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Scott Theirl, DC, DACNB, FACFN
Specialty: Board Certified Chiropractic Neurologist with focus on integrative neuroendoimmunology and functional neurology rehabilitation
Company Affiliation: Clinical Advisory Board Member for NeuroScience, Inc.
Not so fast! There is a growing body of research articles that links altered immune responses, which may manifest as physical aches, to suboptimal sleep and how we feel both during the daytime and at nighttime.1 Additional research continues to shed light on reciprocal neuroimmune connections and the importance of having a healthy nervous system for having a healthy immune system and vice-versa.2 Clinically, understanding a few of these nervous and immune system interactions can support patient outcomes by helping to alleviate body aches that interfere with sleep, mood, and energy. The following are some key insights and opportunities for nutritional intervention that can be optimized through biomarker testing.
Serotonin
Current thinking primarily looks at mood when it comes to understanding serotonin and not its role in sleep and physical discomfort. Serotonin, as a key neurotransmitter, has a long list of important roles including platelet cell health, immune responses, and GI function to name a few.3 In sleep, serotonin has calming roles and serves as the precursor to melatonin.
Serotonin also plays a critical role in how we perceive physical aches. Via descending pathways in the spinal cord, serotonin reduces the perception of physical aches by inhibiting glutamate release and increasing GABA and glycine release in the dorsal horn of the spinal cord.4 For patients that test low on serotonin biomarker tests, supporting serotonin production with its amino acid precursors, tryptophan or 5-hydroxytryptophan, can be an important option for supporting central neurologic mechanisms that process the perception of physical aches as well as supporting sleep patterns.*
Norepinephrine
Norepinephrine is a catecholamine and, like serotonin, is often thought of as a mood-supporting neurotransmitter, but we must keep in mind that it is made in both the locus coeruleus in the brain and the adrenal medulla. As a neurotransmitter, it also has a long list of physiological functions including contributions to physical energy, mental arousal, stress, adrenal excitation and adrenal fatigue. Additionally, research has demonstrated that elevations in norepinephrine contribute to suboptimal sleep cycles.5
The perception of physical aches is also moderated by norepinephrine. Norepinephrine provides its effects similarly to serotonin, by inhibiting glutamate release and increasing GABA and glycine release in the dorsal horn of the spinal cord.4 Supporting patients that test low in norepinephrine with its amino acid precursor tyrosine can help regulate the mechanisms controlling the perception of physical aches.* For elevated norepinephrine results on biomarker testing, optimizing serotonin support can help reduce catecholamine elevations to promote sleep.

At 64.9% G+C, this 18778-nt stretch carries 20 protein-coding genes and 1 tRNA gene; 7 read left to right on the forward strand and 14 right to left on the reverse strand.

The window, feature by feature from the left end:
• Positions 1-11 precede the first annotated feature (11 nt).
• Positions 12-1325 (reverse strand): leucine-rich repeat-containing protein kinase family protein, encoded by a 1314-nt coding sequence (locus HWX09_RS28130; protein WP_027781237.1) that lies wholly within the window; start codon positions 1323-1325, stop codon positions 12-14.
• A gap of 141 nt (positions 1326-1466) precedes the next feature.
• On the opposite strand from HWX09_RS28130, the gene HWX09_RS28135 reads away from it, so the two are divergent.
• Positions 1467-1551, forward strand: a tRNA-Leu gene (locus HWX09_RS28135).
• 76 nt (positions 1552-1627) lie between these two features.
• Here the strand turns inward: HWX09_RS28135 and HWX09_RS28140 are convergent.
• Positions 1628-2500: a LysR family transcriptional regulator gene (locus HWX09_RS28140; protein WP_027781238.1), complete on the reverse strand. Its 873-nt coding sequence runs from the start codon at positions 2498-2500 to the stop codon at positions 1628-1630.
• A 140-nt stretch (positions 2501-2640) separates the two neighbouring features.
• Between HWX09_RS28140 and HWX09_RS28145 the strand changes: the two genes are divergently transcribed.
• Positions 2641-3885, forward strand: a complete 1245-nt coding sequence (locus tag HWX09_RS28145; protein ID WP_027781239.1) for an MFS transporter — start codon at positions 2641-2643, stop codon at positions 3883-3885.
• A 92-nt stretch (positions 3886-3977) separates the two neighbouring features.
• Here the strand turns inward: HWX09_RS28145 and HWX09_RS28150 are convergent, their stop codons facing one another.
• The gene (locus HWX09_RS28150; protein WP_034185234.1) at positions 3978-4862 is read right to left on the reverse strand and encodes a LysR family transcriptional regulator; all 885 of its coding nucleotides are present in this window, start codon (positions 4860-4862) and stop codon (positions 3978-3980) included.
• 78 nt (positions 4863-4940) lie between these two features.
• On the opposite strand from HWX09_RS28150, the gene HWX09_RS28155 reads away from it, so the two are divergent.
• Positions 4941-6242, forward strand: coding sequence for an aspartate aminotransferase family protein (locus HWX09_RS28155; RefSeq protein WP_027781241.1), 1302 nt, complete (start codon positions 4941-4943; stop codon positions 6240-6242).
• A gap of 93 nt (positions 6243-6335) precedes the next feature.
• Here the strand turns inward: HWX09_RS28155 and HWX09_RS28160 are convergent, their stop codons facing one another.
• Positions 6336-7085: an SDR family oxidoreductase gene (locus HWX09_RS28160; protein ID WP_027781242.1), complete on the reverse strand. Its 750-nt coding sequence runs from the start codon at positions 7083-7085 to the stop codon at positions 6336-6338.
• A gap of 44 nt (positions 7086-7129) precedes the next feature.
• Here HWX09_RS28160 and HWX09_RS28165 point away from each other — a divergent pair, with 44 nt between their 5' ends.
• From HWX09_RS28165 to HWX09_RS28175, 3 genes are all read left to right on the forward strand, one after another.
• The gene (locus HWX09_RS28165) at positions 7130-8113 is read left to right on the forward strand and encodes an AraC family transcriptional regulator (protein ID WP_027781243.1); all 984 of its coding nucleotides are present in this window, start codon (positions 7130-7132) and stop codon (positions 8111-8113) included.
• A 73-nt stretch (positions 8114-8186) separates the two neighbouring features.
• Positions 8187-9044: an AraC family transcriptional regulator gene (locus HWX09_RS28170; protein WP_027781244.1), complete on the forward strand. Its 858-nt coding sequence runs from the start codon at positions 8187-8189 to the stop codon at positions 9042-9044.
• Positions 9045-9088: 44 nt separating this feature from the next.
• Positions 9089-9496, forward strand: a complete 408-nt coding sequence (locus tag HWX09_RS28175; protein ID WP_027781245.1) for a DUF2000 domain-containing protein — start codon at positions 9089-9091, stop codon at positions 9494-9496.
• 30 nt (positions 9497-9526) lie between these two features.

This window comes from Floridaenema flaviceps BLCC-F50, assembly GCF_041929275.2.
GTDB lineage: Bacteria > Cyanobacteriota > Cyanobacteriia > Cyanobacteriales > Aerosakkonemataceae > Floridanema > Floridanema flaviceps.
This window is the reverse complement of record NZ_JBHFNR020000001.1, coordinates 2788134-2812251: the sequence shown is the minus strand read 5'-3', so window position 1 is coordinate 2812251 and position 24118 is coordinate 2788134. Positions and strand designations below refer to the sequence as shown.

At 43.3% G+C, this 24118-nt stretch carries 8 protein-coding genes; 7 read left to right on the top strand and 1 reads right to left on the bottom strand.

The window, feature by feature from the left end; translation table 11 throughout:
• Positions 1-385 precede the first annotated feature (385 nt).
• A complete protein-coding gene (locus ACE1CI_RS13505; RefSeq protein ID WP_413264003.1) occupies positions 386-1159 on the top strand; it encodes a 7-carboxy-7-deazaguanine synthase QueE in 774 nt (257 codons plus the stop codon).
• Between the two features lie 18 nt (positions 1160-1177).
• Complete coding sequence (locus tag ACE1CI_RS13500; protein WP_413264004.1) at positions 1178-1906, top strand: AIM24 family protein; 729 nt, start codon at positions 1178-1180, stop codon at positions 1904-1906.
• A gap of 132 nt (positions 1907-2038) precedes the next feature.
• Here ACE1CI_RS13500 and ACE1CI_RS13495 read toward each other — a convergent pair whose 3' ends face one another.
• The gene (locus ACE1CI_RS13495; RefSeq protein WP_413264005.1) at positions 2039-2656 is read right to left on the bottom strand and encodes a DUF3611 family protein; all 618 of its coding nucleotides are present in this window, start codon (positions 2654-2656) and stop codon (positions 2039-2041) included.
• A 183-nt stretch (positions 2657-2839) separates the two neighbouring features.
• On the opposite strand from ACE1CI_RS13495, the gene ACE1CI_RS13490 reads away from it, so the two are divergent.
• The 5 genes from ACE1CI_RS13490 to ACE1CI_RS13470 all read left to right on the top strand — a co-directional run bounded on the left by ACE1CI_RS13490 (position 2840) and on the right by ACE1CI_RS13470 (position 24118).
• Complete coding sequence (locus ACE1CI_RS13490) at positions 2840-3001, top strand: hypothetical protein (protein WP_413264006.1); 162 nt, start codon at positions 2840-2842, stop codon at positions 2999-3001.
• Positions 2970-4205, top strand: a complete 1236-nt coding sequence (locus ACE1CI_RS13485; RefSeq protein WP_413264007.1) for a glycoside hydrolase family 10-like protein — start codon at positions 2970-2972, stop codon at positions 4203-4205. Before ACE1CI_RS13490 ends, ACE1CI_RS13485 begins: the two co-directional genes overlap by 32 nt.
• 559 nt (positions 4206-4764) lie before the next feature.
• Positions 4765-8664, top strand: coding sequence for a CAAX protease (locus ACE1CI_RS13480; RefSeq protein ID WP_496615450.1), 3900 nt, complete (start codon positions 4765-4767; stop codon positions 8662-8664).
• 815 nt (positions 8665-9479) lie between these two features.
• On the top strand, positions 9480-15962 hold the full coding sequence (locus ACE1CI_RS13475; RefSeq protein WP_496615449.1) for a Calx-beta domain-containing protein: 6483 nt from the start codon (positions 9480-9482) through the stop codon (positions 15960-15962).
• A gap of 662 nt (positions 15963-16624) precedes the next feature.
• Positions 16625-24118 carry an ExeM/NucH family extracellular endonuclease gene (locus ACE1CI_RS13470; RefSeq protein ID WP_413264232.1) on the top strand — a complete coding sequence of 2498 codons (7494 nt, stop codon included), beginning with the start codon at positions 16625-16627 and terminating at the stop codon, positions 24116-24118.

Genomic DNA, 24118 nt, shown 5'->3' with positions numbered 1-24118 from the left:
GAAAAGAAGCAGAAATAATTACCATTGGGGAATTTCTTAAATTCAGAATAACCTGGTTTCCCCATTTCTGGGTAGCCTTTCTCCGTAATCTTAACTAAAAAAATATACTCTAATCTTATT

Acetylcholine
While the neurotransmitter acetylcholine (ACh) is often thought of as only contributing to cognition, acetylcholine also acts as an immune modulator.6 ACh from the cholinergic, immune-regulating pathway down-regulates cytokine release from macrophages as well as other immune system cells. As research has noted that physical aches and sleep challenges have the potential to be exacerbated by upregulated immune responses, ACh support offers a potential avenue to reducing these common concerns.* Supporting patients with Huperzia serrata leaf extract provides huperzine A which exhibits acetylcholinesterase inhibitor properties and thus supports ACh levels.*
Though there are a multitude of options to support healthy brain and body aging, ensuring a great night’s sleep and the ability to move with ease are certainly at the top of everyone’s list. These three neurotransmitters are key to optimal nervous and immune system health and hold potential for helping patients feel their best.


References
1. A.N. Vgontzas et al, Metabolism, Volume 51, Issue 7, July 2002, Pages 887–892
2. Gerwyn Morris et al. BMC Medicine (2015) 13:28Serotonin Involvement in Physiological Function and Behavior. Basic Neurochemistry: Molecular, Cellular and Medical Aspects. 6th edition.
3. Megumu Yoshimura and Hidemasa Furue, J Pharmacol Sci 101, 107 – 117 (2006)
4. Maria Basta et al, Sleep Med Clin. 2007 June; 2(2): 279–291.
5. Valentin A Pavlov, et al., Mol Med. 2003 May-Aug; 9(5-8): 125–134.


*These statements have not been evaluated by the Food and Drug Administration. This product is not intended to diagnose, treat, cure or prevent any disease.**This blog was written by an outside source. This blog does not necessarily reflect the views or positions of Natural Partners.